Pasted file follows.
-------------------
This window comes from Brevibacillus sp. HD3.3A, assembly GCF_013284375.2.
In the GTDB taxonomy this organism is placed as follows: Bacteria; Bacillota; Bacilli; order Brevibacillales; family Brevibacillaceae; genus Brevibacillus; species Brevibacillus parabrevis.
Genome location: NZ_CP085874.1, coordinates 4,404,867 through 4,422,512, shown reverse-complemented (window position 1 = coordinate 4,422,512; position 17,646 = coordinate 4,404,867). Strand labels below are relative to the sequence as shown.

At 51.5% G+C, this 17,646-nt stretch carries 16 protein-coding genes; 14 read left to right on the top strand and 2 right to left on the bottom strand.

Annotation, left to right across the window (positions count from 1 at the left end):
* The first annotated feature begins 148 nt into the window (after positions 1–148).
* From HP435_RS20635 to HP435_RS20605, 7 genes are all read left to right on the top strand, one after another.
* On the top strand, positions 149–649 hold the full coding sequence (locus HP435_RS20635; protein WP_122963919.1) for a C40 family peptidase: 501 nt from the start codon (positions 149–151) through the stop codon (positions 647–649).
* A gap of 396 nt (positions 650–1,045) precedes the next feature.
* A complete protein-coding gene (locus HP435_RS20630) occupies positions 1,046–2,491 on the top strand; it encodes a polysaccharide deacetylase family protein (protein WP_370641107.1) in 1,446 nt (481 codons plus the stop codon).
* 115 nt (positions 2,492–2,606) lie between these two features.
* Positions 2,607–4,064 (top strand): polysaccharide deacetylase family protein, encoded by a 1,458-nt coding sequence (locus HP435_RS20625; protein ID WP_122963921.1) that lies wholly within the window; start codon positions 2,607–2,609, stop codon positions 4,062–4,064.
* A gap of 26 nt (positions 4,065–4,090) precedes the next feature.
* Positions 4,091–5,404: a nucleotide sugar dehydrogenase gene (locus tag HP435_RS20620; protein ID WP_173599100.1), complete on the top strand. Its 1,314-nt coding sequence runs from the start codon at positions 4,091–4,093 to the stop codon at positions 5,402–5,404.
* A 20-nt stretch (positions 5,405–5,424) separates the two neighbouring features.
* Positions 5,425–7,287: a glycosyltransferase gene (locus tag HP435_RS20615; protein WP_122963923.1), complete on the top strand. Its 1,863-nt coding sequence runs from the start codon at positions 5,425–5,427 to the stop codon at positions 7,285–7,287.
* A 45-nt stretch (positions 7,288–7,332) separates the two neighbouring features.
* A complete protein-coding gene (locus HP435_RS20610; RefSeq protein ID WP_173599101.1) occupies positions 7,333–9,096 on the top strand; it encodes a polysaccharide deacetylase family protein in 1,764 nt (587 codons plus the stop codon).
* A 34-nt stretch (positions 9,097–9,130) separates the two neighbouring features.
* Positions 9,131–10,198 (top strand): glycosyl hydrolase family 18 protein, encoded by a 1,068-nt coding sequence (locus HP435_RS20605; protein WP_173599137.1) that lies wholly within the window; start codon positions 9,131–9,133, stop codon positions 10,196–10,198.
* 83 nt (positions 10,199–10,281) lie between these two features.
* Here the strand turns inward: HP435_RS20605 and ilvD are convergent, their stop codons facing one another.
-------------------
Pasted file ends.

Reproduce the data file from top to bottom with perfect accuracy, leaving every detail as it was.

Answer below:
This window comes from Brevibacillus sp. HD3.3A, assembly GCF_013284375.2.
In the GTDB taxonomy this organism is placed as follows: Bacteria; Bacillota; Bacilli; order Brevibacillales; family Brevibacillaceae; genus Brevibacillus; species Brevibacillus parabrevis.
Genome location: NZ_CP085874.1, coordinates 4,404,867 through 4,422,512, shown reverse-complemented (window position 1 = coordinate 4,422,512; position 17,646 = coordinate 4,404,867). Strand labels below are relative to the sequence as shown.

At 51.5% G+C, this 17,646-nt stretch carries 16 protein-coding genes; 14 read left to right on the top strand and 2 right to left on the bottom strand.

Annotation, left to right across the window (positions count from 1 at the left end):
* The first annotated feature begins 148 nt into the window (after positions 1–148).
* From HP435_RS20635 to HP435_RS20605, 7 genes are all read left to right on the top strand, one after another.
* On the top strand, positions 149–649 hold the full coding sequence (locus HP435_RS20635; protein WP_122963919.1) for a C40 family peptidase: 501 nt from the start codon (positions 149–151) through the stop codon (positions 647–649).
* A gap of 396 nt (positions 650–1,045) precedes the next feature.
* A complete protein-coding gene (locus HP435_RS20630) occupies positions 1,046–2,491 on the top strand; it encodes a polysaccharide deacetylase family protein (protein WP_370641107.1) in 1,446 nt (481 codons plus the stop codon).
* 115 nt (positions 2,492–2,606) lie between these two features.
* Positions 2,607–4,064 (top strand): polysaccharide deacetylase family protein, encoded by a 1,458-nt coding sequence (locus HP435_RS20625; protein ID WP_122963921.1) that lies wholly within the window; start codon positions 2,607–2,609, stop codon positions 4,062–4,064.
* A gap of 26 nt (positions 4,065–4,090) precedes the next feature.
* Positions 4,091–5,404: a nucleotide sugar dehydrogenase gene (locus tag HP435_RS20620; protein ID WP_173599100.1), complete on the top strand. Its 1,314-nt coding sequence runs from the start codon at positions 4,091–4,093 to the stop codon at positions 5,402–5,404.
* A 20-nt stretch (positions 5,405–5,424) separates the two neighbouring features.
* Positions 5,425–7,287: a glycosyltransferase gene (locus tag HP435_RS20615; protein WP_122963923.1), complete on the top strand. Its 1,863-nt coding sequence runs from the start codon at positions 5,425–5,427 to the stop codon at positions 7,285–7,287.
* A 45-nt stretch (positions 7,288–7,332) separates the two neighbouring features.
* A complete protein-coding gene (locus HP435_RS20610; RefSeq protein ID WP_173599101.1) occupies positions 7,333–9,096 on the top strand; it encodes a polysaccharide deacetylase family protein in 1,764 nt (587 codons plus the stop codon).
* A 34-nt stretch (positions 9,097–9,130) separates the two neighbouring features.
* Positions 9,131–10,198 (top strand): glycosyl hydrolase family 18 protein, encoded by a 1,068-nt coding sequence (locus HP435_RS20605; protein WP_173599137.1) that lies wholly within the window; start codon positions 9,131–9,133, stop codon positions 10,196–10,198.
* 83 nt (positions 10,199–10,281) lie between these two features.
* Here the strand turns inward: HP435_RS20605 and ilvD are convergent, their stop codons facing one another.